Will Alabamians still like ‘Big Luther’ as D.C. insider?

Published 1:00 am Saturday, April 29, 2017

“…I have two great kids, three dogs and four shotguns. I go to church every Sunday, and never have played tennis at the Mt. Brook Club. I’d rather be hunting …”

So begins my all-time favorite political commercial, used by Jim Folsom Jr. in 2006 when he defeated Luther Strange in the race for lieutenant governor. In a mere 30 seconds, Folsom manages to convey who he is, be seen with his wife, his kids, his guns and his dogs, tie himself to Alabama’s success in recruiting Mercedes here, and assure voters he hasn’t forgotten his roots.

If I were any of the candidates planning to challenge Strange – who is now a U.S. Senator – in the August Republican primary for that seat, I’d be calling Gov. Folsom to find out who produced that media for him.

Strange, you might recall, was the Alabama attorney general whose office was investigating then-Gov. Robert Bentley. Bentley appointed Strange to the unexpired Senate term of Jeff Sessions when Sessions became U.S. attorney general. It’s an appointment Bentley should not have made and Strange should not have accepted if either of them cared about ethics.

And now that’s he’s been in office a few months, the National Republican Senatorial Committee, which recruits and defends Republican candidates, has not only said they will work to help Strange win the special election set for this year, but they’ll also blacklist any firm that dares work for a Republican opponent,

a spokeswoman told Politico this week.

As Strange has entered the race with approximately $750,000 in his campaign fund, the NRSC’s push is expected to make it more difficult for his opponents to hire consultants.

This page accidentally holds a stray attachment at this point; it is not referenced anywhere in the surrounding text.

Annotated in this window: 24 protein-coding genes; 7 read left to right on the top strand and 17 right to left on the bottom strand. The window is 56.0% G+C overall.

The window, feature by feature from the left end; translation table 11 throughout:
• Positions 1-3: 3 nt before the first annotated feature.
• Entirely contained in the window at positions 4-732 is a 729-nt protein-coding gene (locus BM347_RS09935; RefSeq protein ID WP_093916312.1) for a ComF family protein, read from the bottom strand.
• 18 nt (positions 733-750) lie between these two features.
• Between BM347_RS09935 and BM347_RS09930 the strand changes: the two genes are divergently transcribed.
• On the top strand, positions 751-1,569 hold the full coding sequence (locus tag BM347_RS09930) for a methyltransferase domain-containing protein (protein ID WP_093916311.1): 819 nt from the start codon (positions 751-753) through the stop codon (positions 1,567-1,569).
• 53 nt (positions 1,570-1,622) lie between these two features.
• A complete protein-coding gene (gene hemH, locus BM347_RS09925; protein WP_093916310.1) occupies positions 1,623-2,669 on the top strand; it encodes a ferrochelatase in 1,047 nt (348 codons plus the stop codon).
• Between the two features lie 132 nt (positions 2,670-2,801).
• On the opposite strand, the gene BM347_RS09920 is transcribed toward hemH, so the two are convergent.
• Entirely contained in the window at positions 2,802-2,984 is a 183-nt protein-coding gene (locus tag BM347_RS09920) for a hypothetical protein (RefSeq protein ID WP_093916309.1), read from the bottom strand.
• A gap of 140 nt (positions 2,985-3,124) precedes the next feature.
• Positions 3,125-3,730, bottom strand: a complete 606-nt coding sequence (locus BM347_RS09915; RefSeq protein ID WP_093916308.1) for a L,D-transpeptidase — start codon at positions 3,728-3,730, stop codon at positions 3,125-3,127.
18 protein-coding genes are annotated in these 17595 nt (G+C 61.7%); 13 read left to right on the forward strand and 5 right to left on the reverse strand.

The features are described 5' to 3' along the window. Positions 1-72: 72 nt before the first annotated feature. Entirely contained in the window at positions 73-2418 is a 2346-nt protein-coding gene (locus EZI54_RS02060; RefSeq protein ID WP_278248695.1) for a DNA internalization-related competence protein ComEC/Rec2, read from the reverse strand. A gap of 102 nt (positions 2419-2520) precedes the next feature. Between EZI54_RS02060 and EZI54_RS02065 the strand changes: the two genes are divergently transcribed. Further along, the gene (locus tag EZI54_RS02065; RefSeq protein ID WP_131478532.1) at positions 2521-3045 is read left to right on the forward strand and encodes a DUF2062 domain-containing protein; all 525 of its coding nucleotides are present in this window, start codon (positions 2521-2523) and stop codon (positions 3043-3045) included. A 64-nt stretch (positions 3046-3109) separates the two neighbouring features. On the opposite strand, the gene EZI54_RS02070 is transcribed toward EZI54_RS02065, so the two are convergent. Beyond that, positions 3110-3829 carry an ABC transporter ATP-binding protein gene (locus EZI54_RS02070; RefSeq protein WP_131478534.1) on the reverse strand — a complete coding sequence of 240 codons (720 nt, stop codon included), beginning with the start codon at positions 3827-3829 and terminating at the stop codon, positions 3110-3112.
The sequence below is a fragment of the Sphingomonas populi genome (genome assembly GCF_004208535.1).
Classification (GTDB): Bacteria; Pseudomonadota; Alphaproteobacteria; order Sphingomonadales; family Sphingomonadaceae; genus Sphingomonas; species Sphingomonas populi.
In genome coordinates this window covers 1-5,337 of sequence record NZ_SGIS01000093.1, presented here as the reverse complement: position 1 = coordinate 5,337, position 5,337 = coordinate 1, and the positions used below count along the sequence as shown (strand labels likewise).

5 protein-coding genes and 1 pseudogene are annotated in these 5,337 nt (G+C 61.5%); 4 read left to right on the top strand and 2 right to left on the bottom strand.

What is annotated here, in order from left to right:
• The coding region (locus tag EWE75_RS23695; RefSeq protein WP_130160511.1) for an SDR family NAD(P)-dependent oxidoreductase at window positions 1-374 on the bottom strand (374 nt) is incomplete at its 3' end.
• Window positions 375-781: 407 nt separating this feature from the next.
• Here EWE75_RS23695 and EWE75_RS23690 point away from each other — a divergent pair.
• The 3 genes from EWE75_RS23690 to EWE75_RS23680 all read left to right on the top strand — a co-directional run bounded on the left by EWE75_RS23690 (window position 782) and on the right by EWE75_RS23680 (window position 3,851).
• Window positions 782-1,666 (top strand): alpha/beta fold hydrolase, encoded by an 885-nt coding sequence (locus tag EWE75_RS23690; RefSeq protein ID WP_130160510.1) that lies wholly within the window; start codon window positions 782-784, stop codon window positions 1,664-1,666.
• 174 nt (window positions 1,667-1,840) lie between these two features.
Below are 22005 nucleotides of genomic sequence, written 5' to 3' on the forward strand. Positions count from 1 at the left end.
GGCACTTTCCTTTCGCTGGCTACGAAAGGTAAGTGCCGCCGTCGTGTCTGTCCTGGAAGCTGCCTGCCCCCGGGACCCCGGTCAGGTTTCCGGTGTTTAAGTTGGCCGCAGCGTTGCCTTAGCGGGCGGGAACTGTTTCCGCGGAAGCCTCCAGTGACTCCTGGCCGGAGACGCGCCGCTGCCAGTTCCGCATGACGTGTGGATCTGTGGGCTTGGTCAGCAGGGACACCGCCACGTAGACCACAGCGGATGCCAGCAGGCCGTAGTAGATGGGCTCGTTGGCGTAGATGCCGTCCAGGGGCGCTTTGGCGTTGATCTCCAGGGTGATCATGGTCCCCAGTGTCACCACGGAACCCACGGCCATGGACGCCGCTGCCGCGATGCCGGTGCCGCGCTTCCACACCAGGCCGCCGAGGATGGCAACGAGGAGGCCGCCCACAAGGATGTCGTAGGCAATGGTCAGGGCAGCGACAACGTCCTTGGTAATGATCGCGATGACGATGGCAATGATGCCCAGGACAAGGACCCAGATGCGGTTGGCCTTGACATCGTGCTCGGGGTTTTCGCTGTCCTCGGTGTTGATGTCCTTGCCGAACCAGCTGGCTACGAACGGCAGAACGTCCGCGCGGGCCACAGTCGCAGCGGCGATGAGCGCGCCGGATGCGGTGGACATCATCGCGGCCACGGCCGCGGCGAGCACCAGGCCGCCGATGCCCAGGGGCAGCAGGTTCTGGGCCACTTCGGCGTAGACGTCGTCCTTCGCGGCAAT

That means that State Rep. Ed Henry, Christian Coalition of Alabama president Dr. Randy Brinson, and former Alabama Chief Justice Roy Moore – all announced Republican contenders – have hard roads ahead of them.

“Anyone who runs against Luther is going to have every oppo shop in DC and elsewhere digging up their past and airing their dirty laundry,” West Honeycutt, a D.C. political consultant and Alabama native to Al.com Friday.

Strange has strong name recognition in the state, having run three statewide campaigns, two of which he won. But “they say” he also has high negatives as a result of Bentley’s appointment and resignation.

Strange spent his career as a lobbyist before returning home to Alabama to enter the political fray. In the announced field, he might even by the best choice for the office.

But if some bright producer like the one who produced Folsom’s commercial starts keying on the fact that Washington very much considers Strange an insider?

In this Trump era of grassroots support for outsiders and change, I don’t like his odds.

Michele Gerlach is publisher of The Star-News.